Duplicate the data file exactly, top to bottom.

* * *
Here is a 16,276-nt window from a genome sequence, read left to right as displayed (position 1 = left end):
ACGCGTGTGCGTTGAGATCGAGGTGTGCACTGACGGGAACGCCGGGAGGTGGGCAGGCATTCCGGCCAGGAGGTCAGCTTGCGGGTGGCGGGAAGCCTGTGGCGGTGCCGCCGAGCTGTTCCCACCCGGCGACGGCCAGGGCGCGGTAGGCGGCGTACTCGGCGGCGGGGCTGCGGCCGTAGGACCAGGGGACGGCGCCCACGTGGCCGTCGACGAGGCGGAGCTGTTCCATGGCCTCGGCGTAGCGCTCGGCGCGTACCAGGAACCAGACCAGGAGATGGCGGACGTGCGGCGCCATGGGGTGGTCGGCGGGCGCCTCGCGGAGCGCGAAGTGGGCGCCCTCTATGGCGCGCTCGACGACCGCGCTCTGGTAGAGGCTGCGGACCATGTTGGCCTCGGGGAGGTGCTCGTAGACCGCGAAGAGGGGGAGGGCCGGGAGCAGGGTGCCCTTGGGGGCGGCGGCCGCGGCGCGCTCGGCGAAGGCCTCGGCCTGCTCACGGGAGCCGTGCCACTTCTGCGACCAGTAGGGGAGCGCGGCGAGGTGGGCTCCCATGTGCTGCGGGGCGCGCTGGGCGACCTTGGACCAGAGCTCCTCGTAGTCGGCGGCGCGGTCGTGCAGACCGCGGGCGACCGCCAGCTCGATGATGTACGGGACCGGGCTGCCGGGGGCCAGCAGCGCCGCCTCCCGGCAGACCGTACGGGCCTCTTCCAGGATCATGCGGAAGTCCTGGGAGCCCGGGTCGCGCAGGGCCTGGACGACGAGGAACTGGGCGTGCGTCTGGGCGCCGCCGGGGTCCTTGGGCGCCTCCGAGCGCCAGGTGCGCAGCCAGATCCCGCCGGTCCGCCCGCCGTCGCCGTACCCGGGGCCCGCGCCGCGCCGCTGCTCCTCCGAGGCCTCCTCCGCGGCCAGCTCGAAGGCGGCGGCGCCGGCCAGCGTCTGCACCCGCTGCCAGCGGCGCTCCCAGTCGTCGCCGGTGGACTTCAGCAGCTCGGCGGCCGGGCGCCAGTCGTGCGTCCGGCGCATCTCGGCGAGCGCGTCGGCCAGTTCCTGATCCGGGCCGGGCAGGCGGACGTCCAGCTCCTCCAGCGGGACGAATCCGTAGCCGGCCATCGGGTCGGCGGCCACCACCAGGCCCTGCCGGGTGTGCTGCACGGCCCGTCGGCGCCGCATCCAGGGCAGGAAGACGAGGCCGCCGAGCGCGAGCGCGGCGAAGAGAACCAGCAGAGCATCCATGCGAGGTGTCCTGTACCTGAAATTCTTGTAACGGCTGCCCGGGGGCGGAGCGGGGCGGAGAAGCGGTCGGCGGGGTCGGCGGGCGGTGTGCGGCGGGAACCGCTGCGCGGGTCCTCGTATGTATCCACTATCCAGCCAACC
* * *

Here is a 16,276-nt window from a genome sequence, read left to right as displayed (position 1 = left end):
ACGCGTGTGCGTTGAGATCGAGGTGTGCACTGACGGGAACGCCGGGAGGTGGGCAGGCATTCCGGCCAGGAGGTCAGCTTGCGGGTGGCGGGAAGCCTGTGGCGGTGCCGCCGAGCTGTTCCCACCCGGCGACGGCCAGGGCGCGGTAGGCGGCGTACTCGGCGGCGGGGCTGCGGCCGTAGGACCAGGGGACGGCGCCCACGTGGCCGTCGACGAGGCGGAGCTGTTCCATGGCCTCGGCGTAGCGCTCGGCGCGTACCAGGAACCAGACCAGGAGATGGCGGACGTGCGGCGCCATGGGGTGGTCGGCGGGCGCCTCGCGGAGCGCGAAGTGGGCGCCCTCTATGGCGCGCTCGACGACCGCGCTCTGGTAGAGGCTGCGGACCATGTTGGCCTCGGGGAGGTGCTCGTAGACCGCGAAGAGGGGGAGGGCCGGGAGCAGGGTGCCCTTGGGGGCGGCGGCCGCGGCGCGCTCGGCGAAGGCCTCGGCCTGCTCACGGGAGCCGTGCCACTTCTGCGACCAGTAGGGGAGCGCGGCGAGGTGGGCTCCCATGTGCTGCGGGGCGCGCTGGGCGACCTTGGACCAGAGCTCCTCGTAGTCGGCGGCGCGGTCGTGCAGACCGCGGGCGACCGCCAGCTCGATGATGTACGGGACCGGGCTGCCGGGGGCCAGCAGCGCCGCCTCCCGGCAGACCGTACGGGCCTCTTCCAGGATCATGCGGAAGTCCTGGGAGCCCGGGTCGCGCAGGGCCTGGACGACGAGGAACTGGGCGTGCGTCTGGGCGCCGCCGGGGTCCTTGGGCGCCTCCGAGCGCCAGGTGCGCAGCCAGATCCCGCCGGTCCGCCCGCCGTCGCCGTACCCGGGGCCCGCGCCGCGCCGCTGCTCCTCCGAGGCCTCCTCCGCGGCCAGCTCGAAGGCGGCGGCGCCGGCCAGCGTCTGCACCCGCTGCCAGCGGCGCTCCCAGTCGTCGCCGGTGGACTTCAGCAGCTCGGCGGCCGGGCGCCAGTCGTGCGTCCGGCGCATCTCGGCGAGCGCGTCGGCCAGTTCCTGATCCGGGCCGGGCAGGCGGACGTCCAGCTCCTCCAGCGGGACGAATCCGTAGCCGGCCATCGGGTCGGCGGCCACCACCAGGCCCTGCCGGGTGTGCTGCACGGCCCGTCGGCGCCGCATCCAGGGCAGGAAGACGAGGCCGCCGAGCGCGAGCGCGGCGAAGAGAACCAGCAGAGCATCCATGCGAGGTGTCCTGTACCTGAAATTCTTGTAACGGCTGCCCGGGGGCGGAGCGGGGCGGAGAAGCGGTCGGCGGGGTCGGCGGGCGGTGTGCGGCGGGAACCGCTGCGCGGGTCCTCGTATGTATCCACTATCCAGCCAACC